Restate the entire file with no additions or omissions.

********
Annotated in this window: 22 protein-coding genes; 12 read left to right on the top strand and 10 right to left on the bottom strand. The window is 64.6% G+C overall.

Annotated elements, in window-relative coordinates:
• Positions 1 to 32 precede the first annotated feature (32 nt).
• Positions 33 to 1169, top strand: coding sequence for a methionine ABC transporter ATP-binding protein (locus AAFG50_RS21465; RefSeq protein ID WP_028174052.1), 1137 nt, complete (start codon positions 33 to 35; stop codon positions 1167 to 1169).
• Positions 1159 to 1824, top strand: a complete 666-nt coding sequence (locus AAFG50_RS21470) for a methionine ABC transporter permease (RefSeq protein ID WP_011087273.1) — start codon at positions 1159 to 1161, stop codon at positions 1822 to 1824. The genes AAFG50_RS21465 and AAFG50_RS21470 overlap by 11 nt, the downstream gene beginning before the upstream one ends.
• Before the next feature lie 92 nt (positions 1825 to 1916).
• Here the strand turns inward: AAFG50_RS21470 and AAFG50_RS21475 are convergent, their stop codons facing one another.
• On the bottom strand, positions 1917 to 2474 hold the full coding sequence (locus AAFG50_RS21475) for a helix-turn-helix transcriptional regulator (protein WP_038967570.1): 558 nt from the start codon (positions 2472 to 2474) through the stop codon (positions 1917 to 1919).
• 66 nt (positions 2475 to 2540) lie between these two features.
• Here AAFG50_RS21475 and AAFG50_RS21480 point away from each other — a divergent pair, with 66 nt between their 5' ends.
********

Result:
Annotated in this window: 22 protein-coding genes; 12 read left to right on the top strand and 10 right to left on the bottom strand. The window is 64.6% G+C overall.

Annotated elements, in window-relative coordinates:
• Positions 1 to 32 precede the first annotated feature (32 nt).
• Positions 33 to 1169, top strand: coding sequence for a methionine ABC transporter ATP-binding protein (locus AAFG50_RS21465; RefSeq protein ID WP_028174052.1), 1137 nt, complete (start codon positions 33 to 35; stop codon positions 1167 to 1169).
• Positions 1159 to 1824, top strand: a complete 666-nt coding sequence (locus AAFG50_RS21470) for a methionine ABC transporter permease (RefSeq protein ID WP_011087273.1) — start codon at positions 1159 to 1161, stop codon at positions 1822 to 1824. The genes AAFG50_RS21465 and AAFG50_RS21470 overlap by 11 nt, the downstream gene beginning before the upstream one ends.
• Before the next feature lie 92 nt (positions 1825 to 1916).
• Here the strand turns inward: AAFG50_RS21470 and AAFG50_RS21475 are convergent, their stop codons facing one another.
• On the bottom strand, positions 1917 to 2474 hold the full coding sequence (locus AAFG50_RS21475) for a helix-turn-helix transcriptional regulator (protein WP_038967570.1): 558 nt from the start codon (positions 2472 to 2474) through the stop codon (positions 1917 to 1919).
• 66 nt (positions 2475 to 2540) lie between these two features.
• Here AAFG50_RS21475 and AAFG50_RS21480 point away from each other — a divergent pair, with 66 nt between their 5' ends.